Albie Meter: 4.5 Stars (fun racer with responsive controls and a feeling of speed; content in terms of race types, vehicles and customization; quality graphics although framerate could be better; tracks are long and varied with shortcuts, jumps and weather conditions; online racing provides access to all vehicles; racing types may be too varied for those looking for strictly a racing game)

Check out my review at

Racing games tend to appeal to broad audience because of the exhilaration and adrenaline rush that come with them. Developers 2XL Games first introduced us to their visual mastery with 2XL Supercross, a supercharged motorcycle racer. Their latest title 2XL ATV Offroad continues that tradition delivering an ATV racing experience with visual appeal, challenging gameplay, and a ton of depth. Easily considered one of the top two racers for the iPhone/iPod Touch platform alongside Real Racing, 2XL ATV Offroad is well worth a spot on your device.

Visually, the graphics are near PSP quality and further demonstrates the possibilities of the platform. Even if you disagree with the near PSP comparison, 2XL ATV Offroad easily outdistances most other racing games. The different terrains and environments are well rendered with visual depth, and the attention to detail is apparent. You can literally see dust trails from competing bikes or the shadows from dunes and trees, and the animation is smooth although with an occasional lag on my iPod Touch 2g. Animation will be smoother on next generation devices such as the 3GS. While the high energy soundtracks are designed to pump up the experience, about the only shortcoming on this front is the sound effects which are decidedly on the weak side. The revving of engines and cheering crowds tend to be on the low and generic side.

As for depth, 2XL ATV Offroad offers two game modes: Arcade and Career. A local wi-fi multiplayer mode is also available, but I was unable to try that out. Arcade mode is similar to a quick race mode where you can select from among 18 different tracks in 3 categories: FMX, MX, SX. A visual overview is provided for each that you can conveniently scroll through before making a selection.


* MX
Little Scout
Diablo Pass
Shadow Ridge
Pine Knob

* SX
St. Louis

In addition, there 15 different drivers each uniquely outfitted along with 15 ATVs to choose from. The presentation is rather innovative since the scroll menu allows you to view how riders match with the vehicles.

Within each event, you have several options including 3 levels of difficulty—easy, normal and hard; type of race—Time Trail, Race, and Practice; and number of laps ranging from 3 to 20.

Unlike 2XL Supercross, 2XL ATV Offroad has a career mode which frankly increases the replayability of this game. There are 11 leagues each consisting of multiple races with points awarded based on finish. Mixed in are 2 freestyle levels where stunts can be performed in a limited amount of time for points. RideNow is the only unlocked league start, and finishing in the top 3 will unlock subsequent leagues.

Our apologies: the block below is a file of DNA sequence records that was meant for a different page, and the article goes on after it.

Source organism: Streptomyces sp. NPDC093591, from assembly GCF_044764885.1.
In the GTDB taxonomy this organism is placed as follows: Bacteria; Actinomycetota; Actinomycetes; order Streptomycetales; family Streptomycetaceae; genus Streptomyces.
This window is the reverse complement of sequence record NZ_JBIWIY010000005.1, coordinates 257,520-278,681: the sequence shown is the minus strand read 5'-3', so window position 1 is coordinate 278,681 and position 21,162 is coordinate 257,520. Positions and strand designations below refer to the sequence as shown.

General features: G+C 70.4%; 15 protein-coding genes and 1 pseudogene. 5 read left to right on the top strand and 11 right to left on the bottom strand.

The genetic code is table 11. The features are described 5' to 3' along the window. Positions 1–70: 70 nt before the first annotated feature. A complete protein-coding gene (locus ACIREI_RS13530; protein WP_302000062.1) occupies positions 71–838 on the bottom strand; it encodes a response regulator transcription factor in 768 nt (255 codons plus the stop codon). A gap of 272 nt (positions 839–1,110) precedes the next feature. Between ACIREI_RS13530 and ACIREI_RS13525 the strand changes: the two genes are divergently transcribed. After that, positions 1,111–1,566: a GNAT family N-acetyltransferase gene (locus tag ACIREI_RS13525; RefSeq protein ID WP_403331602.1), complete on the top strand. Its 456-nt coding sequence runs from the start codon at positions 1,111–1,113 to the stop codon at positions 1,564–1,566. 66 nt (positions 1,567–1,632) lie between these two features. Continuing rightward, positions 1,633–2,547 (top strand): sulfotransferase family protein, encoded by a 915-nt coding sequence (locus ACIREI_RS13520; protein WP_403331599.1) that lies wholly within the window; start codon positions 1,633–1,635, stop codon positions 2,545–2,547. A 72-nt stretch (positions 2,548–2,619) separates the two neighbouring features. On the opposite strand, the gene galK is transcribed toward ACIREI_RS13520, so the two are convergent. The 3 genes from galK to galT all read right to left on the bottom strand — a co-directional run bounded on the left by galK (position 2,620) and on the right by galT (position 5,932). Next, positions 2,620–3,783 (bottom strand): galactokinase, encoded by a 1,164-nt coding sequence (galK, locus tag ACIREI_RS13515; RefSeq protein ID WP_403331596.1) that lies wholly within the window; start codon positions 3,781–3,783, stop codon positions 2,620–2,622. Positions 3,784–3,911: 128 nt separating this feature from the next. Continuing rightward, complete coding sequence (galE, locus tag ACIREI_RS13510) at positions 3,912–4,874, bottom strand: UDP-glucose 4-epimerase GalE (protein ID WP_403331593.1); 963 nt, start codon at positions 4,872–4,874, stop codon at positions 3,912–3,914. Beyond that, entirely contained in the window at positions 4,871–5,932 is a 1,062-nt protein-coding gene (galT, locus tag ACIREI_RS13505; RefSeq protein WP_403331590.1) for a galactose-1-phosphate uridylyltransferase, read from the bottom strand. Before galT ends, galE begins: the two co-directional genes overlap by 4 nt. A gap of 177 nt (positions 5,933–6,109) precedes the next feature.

Troy Lee Designs
Kicker Car Stereo
2XL Games

Career Mode also has an extensive achievement system that provides recognition for a number of things including miles driven, races won, tricks performed, and points scored.

In terms of controls, 2XL ATV Offroad offers a good variety of customization. Steering can be controlled either by tilt or virtual steering wheel with red brake and green accelerator buttons. Stunts are performed via a set of six buttons—3 down the left and right sides. Tapping one button will initiate a trick while tapping more than one will initiate more complicated tricks. You also have customizable options such as Auto Throttle, Brake Assist, tilt sensitivity, tilt dead zone and steering sensitivity. In general, I find turning on Auto Throttle (also known as auto-acceleration) to be quite useful since it removes the green accelerator button. The placement of the red brake button and green accelerator button can be a little clunky since the red button sits right above the green one which makes inadvertently tapping the wrong button likely. If you can’t decide on the control set-up, 2XL ATV Offroad includes 8 preset control schemes so there’s bound to be one that works.

2XL ATV Offroad can be quite challenging and adjusting tilt sensitivity and using Brake Assist can help a great deal. Brake Assist will automatically slow down your ATV if it approaches a curve for example too quickly. Overall, the controls take some practice, but are rather easy to handle.

Besides the visuals, the intense gameplay in 2XL ATV Offroad is really where the game stands out. The races can be challenging with an AI that is pretty tough. Competing racers do a nice job of jockeying for position, and they don’t have any issues with taking you out. If I had one complaint, it’s that it can almost be too easy for competing bikers to knock me off my bike especially when I’m in the lead. The screaming of agony that accompanies collisions can either be painfully funny or just painful. Crashes that take out riders tend to have them in fetal positions on the track before they magically appear back on their bikes.

The controls are highly responsive, so making quick turns work well, although this also puts you at risk for overcompensating and oversteering. If you ever end up of the beaten path or track in this case, the game will automatically throw you back on the track albeit further behind the other racers.